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IHC Health Plans, Inc. v. Commissioner of Internal Revenue (II)

    Brief Fact Summary. Intermountain Health Care Health Plans, Inc. (Plaintiff) brought suit in the United States Tax Court seeking a declaratory judgment to reverse the Commissioner of Internal Revenue’s (Defendant) decision to revoke their non-profit tax-exempt status.

    Synopsis of Rule of Law. When a corporation’s sole activity is an “integral part” of an exempt affiliate’s activities, it may qualify for tax-exempt status under 26 U.S.C. § 501(c)(3).

    Facts. Intermountain Health Care (IHC) formed a subsidiary, IHC Health Services (Health Services), as a Utah non-profit corporation.  Health Services operated twenty-two hospitals in Utah and Idaho, and during the years of 1997 through 1999, Health Services provided $1.2 billion in unreimbursed medical care to Medicaid patients and another $91 million in unreimbursed care to indigent patients.  The Commissioner of Internal Revenue (Commissioner) (Defendant) recognized Health Services as having tax-exempt status under § 501(c)(3).  Later, IHC formed three additional subsidiary health care companies: IHC Health Plans (Health Plans) (Plaintiff), IHC Care, Inc. (Care) and IHC Group, Inc. (Group) to operate as health maintenance organizations (HMOs).  Defendant would later conclude that, pursuant to § 501(c)(3), none of these three subsidiaries was operating exclusively for exempt purposes.  Defendant revoked Plaintiff’s exempt status and determined that Care and Group were not entitled to the exemption.  Health Plans (Plaintiff), Care and Group brought suit in the United States Tax Court seeking a declaratory judgment to reverse Defendant’s ruling.  The Tax Court affirmed Defendant’s ruling in a separate opinion for each of the three corporate entities.  Plaintiff became the successor in interest to Care and Group and brings this appeal on behalf of all three entities.

    Issue. When a corporation’s sole activity is an “integral part” of an exempt affiliate’s activities, may it may qualify for tax-exempt status under 26 U.S.C. § 501(c)(3)?

    Held. (Tacha, C.J.)  Yes.  When a corporation’s sole activity is an “integral part” of an exempt affiliate’s activities, it may qualify for tax-exempt status under 26 U.S.C. § 501(c)(3).  In order to qualify for tax-exempt status under 26 U.S.C. § 501(c)(3), a health care corporation must be an organization operated primarily for charitable purposes.  However, several circuits have carved out an exception to the general rule known as the “integral-part doctrine.”  The exception discounts two basic rules of tax law that corporate entities are separate and distinct taxable entities, and that tax exemptions are narrowly and strictly construed.  To qualify for exempt status under this exception, the court looks to the totality of the circumstances, and the corporate entity seeking exempt status must demonstrate that there is a nexus between itself and the tax-exempt affiliate.  Under the facts of this case, it is clear that Health Services, one of IHC’s four subsidiaries, is engaged in providing charitable services.  Defendant has already recognized the exempt status of Health Services.  However, Health Services only accounts for the provision of 20 percent of IHC’s health care services.  The remaining three subsidiaries do not act in any way to further the affiliate’s activities, and in fact, are solely engaged in providing health care for a profit.  The required nexus is absent.  Petitioners do not qualify for the exception and do not qualify for tax-exempt status under § 501(c)(3).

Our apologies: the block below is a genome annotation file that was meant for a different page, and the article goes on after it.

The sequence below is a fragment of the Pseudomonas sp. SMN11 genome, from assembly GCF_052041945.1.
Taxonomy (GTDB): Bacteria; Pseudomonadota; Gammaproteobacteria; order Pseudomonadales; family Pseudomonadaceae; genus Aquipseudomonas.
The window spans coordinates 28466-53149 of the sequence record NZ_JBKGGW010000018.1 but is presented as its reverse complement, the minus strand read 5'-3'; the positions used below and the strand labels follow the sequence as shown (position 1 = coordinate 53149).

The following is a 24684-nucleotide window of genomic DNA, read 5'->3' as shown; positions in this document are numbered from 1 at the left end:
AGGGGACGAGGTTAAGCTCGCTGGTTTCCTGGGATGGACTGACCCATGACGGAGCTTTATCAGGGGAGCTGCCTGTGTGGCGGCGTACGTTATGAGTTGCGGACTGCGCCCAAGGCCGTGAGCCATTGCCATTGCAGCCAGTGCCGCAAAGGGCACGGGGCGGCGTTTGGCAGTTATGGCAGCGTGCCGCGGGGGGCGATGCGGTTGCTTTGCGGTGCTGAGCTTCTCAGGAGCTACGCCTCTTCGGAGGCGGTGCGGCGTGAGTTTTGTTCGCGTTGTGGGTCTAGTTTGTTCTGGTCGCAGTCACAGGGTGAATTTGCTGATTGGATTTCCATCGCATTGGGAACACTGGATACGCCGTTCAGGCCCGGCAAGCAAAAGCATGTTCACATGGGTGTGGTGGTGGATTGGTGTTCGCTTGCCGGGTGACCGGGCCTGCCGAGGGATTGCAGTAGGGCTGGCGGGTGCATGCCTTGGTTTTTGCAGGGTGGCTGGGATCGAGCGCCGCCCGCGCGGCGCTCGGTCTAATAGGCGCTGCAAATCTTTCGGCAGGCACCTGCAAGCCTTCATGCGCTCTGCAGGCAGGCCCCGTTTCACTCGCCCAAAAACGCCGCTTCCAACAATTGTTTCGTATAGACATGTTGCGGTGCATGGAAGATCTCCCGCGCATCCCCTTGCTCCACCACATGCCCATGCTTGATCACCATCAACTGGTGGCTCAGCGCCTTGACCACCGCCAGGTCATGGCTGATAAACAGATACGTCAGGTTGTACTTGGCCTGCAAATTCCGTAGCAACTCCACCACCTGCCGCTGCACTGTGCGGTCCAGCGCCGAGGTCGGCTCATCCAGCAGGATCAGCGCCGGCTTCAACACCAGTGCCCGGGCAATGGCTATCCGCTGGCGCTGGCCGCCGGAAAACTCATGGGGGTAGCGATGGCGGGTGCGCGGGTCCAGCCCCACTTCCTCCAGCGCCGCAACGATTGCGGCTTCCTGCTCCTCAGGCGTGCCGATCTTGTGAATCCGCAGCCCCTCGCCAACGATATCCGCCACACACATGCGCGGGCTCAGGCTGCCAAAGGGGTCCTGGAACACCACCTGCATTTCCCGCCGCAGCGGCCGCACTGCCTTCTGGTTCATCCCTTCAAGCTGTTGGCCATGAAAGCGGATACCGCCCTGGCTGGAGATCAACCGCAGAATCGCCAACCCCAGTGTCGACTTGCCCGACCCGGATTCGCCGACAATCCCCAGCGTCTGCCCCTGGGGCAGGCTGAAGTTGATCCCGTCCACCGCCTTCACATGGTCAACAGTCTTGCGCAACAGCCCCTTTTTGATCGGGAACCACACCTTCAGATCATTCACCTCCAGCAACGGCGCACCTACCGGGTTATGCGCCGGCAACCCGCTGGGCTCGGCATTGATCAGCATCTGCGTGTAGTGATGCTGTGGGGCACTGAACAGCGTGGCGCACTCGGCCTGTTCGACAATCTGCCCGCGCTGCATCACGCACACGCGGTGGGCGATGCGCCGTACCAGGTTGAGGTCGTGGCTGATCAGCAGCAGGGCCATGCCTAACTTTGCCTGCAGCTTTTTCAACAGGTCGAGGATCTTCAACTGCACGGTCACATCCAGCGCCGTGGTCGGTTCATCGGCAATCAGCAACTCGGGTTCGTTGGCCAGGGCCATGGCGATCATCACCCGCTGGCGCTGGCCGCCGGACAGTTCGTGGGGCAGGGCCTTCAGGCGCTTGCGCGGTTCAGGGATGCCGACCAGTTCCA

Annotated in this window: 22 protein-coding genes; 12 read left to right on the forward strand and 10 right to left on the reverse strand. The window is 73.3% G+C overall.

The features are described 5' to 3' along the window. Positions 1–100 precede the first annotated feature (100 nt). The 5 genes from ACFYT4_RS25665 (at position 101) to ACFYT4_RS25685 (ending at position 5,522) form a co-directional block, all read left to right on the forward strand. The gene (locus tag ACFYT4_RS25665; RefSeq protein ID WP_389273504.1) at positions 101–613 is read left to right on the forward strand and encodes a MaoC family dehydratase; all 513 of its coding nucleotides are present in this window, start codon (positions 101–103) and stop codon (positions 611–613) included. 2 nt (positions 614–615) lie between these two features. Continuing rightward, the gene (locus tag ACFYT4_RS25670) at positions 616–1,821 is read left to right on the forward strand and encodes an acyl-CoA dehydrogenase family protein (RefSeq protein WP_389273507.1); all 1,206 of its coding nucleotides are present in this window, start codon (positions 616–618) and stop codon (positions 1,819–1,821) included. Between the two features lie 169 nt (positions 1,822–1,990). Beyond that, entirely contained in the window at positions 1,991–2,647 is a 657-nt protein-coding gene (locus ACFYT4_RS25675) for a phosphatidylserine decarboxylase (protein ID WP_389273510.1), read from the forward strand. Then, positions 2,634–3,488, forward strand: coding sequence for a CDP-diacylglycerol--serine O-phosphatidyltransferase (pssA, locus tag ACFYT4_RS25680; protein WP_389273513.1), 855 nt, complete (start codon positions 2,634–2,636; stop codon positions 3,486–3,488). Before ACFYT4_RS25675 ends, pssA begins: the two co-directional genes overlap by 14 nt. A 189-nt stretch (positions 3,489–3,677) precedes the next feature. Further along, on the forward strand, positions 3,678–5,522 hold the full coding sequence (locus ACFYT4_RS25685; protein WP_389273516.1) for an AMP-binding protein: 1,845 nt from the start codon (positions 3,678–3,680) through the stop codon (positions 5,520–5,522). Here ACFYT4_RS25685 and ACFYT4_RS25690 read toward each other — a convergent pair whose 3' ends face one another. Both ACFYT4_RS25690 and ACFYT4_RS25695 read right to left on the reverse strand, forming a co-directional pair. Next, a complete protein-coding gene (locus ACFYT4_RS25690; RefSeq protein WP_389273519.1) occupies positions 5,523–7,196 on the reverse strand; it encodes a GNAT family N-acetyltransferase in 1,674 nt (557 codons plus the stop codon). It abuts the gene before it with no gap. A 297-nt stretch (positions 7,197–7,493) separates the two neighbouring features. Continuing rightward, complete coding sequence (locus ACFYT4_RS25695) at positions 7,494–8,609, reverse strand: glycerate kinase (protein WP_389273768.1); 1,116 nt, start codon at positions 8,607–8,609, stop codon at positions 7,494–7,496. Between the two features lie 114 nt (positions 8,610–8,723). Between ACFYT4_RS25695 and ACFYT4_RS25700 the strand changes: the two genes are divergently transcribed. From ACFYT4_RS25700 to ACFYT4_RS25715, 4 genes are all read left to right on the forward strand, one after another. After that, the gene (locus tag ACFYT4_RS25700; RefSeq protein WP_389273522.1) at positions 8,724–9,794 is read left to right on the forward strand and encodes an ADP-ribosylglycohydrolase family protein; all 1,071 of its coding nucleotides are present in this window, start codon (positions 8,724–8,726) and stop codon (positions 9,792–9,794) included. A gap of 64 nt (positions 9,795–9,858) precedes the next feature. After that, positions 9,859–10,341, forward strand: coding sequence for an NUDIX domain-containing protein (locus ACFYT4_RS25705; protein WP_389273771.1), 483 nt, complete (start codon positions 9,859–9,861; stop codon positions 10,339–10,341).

Discussion. All of IHC’s subsidiaries do not qualify for tax-exempt status based on the actions of Health Services.  The integral part doctrine requires the primary activity of the entire corporation to be an integral part of the charitable activities the affiliate is conducting.  It is not enough for the profit-making arm of the corporation to finance the not-for-profit arm’s activities.  There must be a legitimate nexus between the purposes of the affiliates.


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